An upset could be on the cards when Showtime TV´s Super Six World Boxing Classic resumes on Saturday night in the Joe Louis Arena in Detroit, Michigan.

The tournament´s joint favorite, German based Armenian Arthur Abraham meets Michigan´s own Andre Dirrell in the opening fight in the second stage of round-robin bouts. Abraham won his first fight with a devastating twelfth round knockout of Jermain Taylor last October in Berlin. Taylor has subsequently withdrawn for the World Boxing Classic, replaced by American Allan Green.
Dirrell lost his first fight on a controversial split decision against Britain’s WBC super-middleweight champion Carl Froch, in Froch´s hometown of Nottingham.
In the series´other first round contest, Andre Ward claimed Mikkel Kessler´s WBA crown on an 11th round technical decision.
The Abraham – Dirrell fight was originally scheduled for January but Abraham was forced to pull out with a viral infection.

Abraham (31-0, 25 ko´s) was dominant throughout his bout with former world middleweight champion Taylor. The Armenian, a former undefeated IBF middleweight champion, is now a very powerful 168 pounder at just 5´10´´, and marches forward relentlessly behind his high, peek-a-boo style guard. Abraham has supreme confidence in his abilities in the ring, and that was never more evident than in the way he ate up Taylor, keeping the pressure constantly on the American. Just when it seemed Taylor was headed for a one sided points loss, a straight right from Abraham in the dying seconds poleaxed him, sending him to a Berlin hospital for two days of observation, suffering from severe concussion.

By contrast, the fight between Froch and Dirrell was something of a disappointment. The clash of two unbeaten fighters for the WBC crown had been hyped by bad blood and trash talk from both men in the week prior to the bout. But instead of a classic give and take brawl, the fans in Nottingham got an ugly, foul filled maul.

For two thirds of the fight Dirrell utilized negative, defensive, counter-punching tactics, and Froch simply lacked the skills to catch the fleet footed American. To his credit, when Dirrell stood and fought, he made Froch look mechanical and pedestrian, but instead of capitalizing on his success, Dirrell would jump back on his bicycle. In retaliation, Froch tried in vain to land the big knockout blow, and when this failed he reverted to a repertoire of roughhouse tactics that would make Bernard Hopkins blush.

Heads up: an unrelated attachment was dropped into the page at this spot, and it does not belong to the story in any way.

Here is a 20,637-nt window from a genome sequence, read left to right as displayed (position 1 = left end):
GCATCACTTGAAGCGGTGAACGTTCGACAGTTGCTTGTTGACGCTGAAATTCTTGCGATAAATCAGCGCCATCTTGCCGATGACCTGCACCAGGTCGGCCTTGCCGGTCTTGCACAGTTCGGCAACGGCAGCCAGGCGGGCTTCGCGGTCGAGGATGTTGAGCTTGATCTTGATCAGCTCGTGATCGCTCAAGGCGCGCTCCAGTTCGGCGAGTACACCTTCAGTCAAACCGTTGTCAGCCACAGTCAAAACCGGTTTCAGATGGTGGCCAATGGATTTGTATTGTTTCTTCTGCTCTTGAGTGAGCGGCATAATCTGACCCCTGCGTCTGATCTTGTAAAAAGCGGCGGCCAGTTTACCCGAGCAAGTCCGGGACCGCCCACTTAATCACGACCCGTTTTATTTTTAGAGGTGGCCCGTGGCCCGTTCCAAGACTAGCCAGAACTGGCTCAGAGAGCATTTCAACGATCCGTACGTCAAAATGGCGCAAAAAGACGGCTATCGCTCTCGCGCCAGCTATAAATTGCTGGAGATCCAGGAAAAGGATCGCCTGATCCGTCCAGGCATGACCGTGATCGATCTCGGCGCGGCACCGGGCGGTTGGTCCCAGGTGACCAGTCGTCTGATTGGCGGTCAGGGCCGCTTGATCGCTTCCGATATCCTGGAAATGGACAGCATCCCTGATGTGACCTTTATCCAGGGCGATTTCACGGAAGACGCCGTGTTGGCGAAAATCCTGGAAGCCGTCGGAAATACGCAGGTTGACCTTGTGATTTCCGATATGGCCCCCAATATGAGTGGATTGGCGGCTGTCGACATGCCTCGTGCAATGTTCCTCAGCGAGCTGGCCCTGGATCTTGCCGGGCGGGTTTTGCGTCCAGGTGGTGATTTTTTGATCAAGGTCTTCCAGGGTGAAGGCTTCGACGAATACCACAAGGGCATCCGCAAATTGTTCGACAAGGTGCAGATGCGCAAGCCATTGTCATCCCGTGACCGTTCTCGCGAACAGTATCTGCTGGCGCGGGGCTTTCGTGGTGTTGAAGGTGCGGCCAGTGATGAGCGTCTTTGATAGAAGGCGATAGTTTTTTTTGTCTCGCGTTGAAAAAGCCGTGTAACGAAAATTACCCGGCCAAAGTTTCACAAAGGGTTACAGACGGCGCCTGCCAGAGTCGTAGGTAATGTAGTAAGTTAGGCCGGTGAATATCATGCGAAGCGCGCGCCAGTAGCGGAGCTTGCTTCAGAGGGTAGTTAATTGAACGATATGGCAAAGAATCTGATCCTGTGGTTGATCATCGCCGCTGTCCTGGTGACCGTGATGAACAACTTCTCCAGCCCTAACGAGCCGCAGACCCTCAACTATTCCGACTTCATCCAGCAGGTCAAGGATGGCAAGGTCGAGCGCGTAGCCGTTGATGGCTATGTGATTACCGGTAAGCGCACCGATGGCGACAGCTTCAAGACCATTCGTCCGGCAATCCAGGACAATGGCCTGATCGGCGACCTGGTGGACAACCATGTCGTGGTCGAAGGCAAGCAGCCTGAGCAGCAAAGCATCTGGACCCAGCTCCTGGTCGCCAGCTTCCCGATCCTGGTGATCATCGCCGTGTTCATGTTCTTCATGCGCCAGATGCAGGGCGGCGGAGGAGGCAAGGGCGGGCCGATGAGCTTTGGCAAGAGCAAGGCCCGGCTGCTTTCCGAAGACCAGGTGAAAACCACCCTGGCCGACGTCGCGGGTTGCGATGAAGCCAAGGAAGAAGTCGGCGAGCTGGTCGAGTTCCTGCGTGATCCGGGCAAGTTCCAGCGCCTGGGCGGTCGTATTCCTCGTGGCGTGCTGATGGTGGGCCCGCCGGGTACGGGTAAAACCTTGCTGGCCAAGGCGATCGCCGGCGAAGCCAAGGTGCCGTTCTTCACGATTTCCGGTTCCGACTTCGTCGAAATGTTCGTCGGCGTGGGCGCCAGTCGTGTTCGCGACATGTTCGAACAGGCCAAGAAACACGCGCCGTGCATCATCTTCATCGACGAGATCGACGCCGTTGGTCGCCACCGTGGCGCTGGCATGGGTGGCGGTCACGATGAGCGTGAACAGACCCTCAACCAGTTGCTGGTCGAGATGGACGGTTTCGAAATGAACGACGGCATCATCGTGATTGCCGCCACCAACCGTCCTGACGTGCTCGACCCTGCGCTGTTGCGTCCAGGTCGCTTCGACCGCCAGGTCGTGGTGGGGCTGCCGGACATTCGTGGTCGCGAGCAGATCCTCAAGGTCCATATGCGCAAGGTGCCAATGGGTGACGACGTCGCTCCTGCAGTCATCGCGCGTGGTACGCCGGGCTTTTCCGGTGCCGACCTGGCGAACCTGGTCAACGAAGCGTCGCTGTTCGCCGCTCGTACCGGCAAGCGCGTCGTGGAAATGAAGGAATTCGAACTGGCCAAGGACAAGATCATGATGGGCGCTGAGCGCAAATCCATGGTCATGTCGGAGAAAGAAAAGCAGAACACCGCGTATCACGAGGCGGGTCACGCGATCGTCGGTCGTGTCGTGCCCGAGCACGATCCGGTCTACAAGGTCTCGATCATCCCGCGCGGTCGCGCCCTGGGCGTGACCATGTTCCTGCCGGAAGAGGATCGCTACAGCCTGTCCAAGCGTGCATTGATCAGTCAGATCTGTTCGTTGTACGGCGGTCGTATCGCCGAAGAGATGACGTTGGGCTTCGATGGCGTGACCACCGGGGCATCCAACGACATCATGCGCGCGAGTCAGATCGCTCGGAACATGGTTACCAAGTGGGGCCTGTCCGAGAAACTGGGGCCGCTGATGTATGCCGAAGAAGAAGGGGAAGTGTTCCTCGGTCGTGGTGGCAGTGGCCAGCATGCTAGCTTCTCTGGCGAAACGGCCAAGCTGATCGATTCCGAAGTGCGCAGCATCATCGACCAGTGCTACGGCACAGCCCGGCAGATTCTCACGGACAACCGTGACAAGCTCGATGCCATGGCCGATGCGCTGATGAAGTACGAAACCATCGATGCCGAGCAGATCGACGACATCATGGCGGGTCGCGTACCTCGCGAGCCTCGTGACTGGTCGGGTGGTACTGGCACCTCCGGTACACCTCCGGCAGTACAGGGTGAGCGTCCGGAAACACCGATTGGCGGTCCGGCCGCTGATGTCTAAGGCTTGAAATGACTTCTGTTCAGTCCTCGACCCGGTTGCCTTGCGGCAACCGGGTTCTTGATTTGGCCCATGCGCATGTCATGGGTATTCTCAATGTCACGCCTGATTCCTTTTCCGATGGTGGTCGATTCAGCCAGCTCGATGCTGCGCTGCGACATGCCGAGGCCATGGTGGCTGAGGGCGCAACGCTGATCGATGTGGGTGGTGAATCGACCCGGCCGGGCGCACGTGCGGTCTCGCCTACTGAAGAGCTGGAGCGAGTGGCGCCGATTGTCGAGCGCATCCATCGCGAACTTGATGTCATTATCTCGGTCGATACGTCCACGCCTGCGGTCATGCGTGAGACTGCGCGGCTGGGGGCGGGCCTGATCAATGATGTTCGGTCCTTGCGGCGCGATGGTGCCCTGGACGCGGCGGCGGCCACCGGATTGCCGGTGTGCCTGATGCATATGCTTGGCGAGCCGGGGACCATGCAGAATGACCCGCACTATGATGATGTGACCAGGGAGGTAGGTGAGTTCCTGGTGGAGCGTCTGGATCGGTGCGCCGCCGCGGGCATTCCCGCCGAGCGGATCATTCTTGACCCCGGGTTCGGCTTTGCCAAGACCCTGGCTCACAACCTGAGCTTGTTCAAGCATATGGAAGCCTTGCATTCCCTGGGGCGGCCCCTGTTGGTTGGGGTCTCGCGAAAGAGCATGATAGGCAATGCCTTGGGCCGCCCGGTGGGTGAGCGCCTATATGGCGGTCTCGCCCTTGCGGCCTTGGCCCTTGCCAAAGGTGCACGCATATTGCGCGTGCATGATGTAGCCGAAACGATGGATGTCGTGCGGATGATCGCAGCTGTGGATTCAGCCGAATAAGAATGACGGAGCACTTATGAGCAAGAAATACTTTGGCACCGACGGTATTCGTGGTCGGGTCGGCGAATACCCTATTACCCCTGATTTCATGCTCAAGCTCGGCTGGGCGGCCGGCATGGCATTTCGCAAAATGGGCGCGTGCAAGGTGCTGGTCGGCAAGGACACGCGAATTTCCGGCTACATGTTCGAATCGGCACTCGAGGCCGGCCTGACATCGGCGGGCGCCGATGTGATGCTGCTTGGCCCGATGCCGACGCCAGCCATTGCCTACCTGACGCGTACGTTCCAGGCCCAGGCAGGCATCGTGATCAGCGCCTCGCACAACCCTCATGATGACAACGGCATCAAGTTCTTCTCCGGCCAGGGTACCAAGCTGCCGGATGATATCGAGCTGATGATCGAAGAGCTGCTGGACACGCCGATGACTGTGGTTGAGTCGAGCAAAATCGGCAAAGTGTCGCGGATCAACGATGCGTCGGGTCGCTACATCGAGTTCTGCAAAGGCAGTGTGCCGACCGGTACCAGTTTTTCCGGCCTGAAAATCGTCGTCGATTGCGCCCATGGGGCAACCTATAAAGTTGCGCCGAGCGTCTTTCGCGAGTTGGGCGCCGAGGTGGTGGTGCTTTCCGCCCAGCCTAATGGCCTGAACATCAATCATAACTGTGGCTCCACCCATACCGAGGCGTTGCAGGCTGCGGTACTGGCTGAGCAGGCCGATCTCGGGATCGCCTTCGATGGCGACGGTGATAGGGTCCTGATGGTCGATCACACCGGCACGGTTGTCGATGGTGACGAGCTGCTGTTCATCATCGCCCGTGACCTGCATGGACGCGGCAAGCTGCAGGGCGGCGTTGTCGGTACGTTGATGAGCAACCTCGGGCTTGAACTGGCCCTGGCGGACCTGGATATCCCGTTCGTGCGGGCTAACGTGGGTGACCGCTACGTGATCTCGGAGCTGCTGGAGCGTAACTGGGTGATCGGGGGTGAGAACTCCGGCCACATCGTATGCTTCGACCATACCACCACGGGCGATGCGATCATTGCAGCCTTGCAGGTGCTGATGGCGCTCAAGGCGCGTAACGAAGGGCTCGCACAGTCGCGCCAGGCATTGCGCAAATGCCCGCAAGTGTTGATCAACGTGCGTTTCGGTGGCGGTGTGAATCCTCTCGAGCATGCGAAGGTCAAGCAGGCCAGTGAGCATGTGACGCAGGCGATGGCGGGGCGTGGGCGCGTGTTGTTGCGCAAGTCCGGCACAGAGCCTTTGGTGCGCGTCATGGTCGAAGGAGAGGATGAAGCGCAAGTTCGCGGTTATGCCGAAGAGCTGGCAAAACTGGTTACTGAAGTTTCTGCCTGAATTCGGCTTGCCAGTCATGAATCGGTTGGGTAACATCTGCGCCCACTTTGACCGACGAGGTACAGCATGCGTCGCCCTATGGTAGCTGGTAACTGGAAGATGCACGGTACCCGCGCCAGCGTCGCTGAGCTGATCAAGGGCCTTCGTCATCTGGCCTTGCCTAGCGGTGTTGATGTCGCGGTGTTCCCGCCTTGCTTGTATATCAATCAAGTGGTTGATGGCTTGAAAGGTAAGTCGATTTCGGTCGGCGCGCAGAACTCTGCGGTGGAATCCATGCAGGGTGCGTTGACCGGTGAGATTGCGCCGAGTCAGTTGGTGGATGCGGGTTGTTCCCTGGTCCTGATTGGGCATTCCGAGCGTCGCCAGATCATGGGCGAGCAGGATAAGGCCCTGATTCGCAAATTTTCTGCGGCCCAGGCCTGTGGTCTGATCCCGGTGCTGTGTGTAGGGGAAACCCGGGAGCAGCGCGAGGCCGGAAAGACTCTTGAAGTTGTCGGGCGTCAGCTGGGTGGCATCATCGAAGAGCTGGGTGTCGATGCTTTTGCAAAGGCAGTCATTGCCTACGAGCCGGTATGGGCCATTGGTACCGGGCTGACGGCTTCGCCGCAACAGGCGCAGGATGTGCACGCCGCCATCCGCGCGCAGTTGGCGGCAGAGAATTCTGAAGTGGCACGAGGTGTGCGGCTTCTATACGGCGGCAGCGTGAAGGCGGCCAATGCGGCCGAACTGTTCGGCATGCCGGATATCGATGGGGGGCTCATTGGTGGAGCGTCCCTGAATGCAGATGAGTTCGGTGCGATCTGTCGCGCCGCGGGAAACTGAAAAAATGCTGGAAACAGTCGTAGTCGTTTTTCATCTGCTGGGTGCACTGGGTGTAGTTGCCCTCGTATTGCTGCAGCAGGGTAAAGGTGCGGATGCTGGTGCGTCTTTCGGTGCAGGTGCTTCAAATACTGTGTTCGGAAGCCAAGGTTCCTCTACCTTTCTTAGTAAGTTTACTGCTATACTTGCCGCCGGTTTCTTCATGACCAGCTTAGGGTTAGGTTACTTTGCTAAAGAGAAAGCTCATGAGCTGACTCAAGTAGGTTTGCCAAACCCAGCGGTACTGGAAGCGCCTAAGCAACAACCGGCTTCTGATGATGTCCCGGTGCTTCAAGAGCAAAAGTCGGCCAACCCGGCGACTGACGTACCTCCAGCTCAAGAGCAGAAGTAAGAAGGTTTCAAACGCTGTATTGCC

After being controversially deducted a point in the tenth for holding, Dirrell went on the offensive in the final two rounds, and had success, tagging Froch time and again with right hands and left hooks. But it was a case of too little too late from the American who cried ”hometown decision” after Froch had retained his crown.
The truth is, it was desperately close, and had the fight been anywhere but England, Dirrell might well have become champion.

Dirrell (18-1, 13 ko´s) will surely have learned a lot form his first title shot. He is only 26, and is a huge super-middleweight at 6´2´´. Froch hits hard, yet Dirrell took the Englishman’s shots and never looked in trouble. Arguably, Abraham hits harder, and is certainly a better boxer than Froch. But Dirrell is himself an excellent boxer, and took a bronze medal in the middleweight class at the 2004 Athens Olympics.
Prior to meeting Froch, Dirrell´s record read more like a ‘who´s he?’ than a ‘who´s who’ of boxing. Fighters like Anthony Hanshaw, Victor Oganov and Curtis Stevens, despite their impressive records, are fringe contenders at best. Froch was by far and away the best fighter Dirrell had ever fought, so if one takes this into account, he was virtually learning on the job during his title challenge. He will have learned from his mistakes, and in front of a Michigan crowd in the Joe Louis Arena, Dirrell will surely put on the performance of his life.

What can one say about Arthur Abraham that hasn´t already been said? The Armenian Iron Man must surely rank in the top ten pound-for-pound fighters in the world today.
Tired of battling the scales and chasing Kelly Pavlik for a unification fight, Abraham vacated his IBF middleweight crown after ten successful defenses and began his quest to dominate the super-middleweights. Already he looks like the man to beat in the tournament. Outside of the Super Six, Canadian based Romanian Lucian Bute holds the IBF super-middleweight title, and Germany´s Robert Stieglitz the WBO belt. Would anyone bet against Abraham versus either of these two?

The Armenian was his usual confident but respectful self at this weeks press conference;
“I need two more victories to secure my place in the semifinals and I will start with Dirrell.” said Abraham.
”He is a very skilled, yet very awkward fighter. It will be a difficult challenge but together with my coach, Ulli Wegner, we have developed an idea how to beat him. It is my goal to become a star in America. That’s where boxing legends are made and I want to become a boxing legend. That’s what the tournament is all about for me. The victory over Taylor was a good start but I’m not finished yet.”

In response, Dirrell quipped;
“The end of Camelot is near. It’s off with ‘King Arthur’s’ head.”

At 30 years old, one gets the feeling that Abraham´s best years are still in front of him. If Andre Dirrell gives it his all, as I feel he will, this should be the best bout so far in the Super Six series, and it could be Abraham´s hardest career fight.

Look for Abraham to win by a close decision, or via a dramatic late KO.

Big Fight Odds; Arthur Abraham 1/2, Andre Dirrell 13/8 bet365


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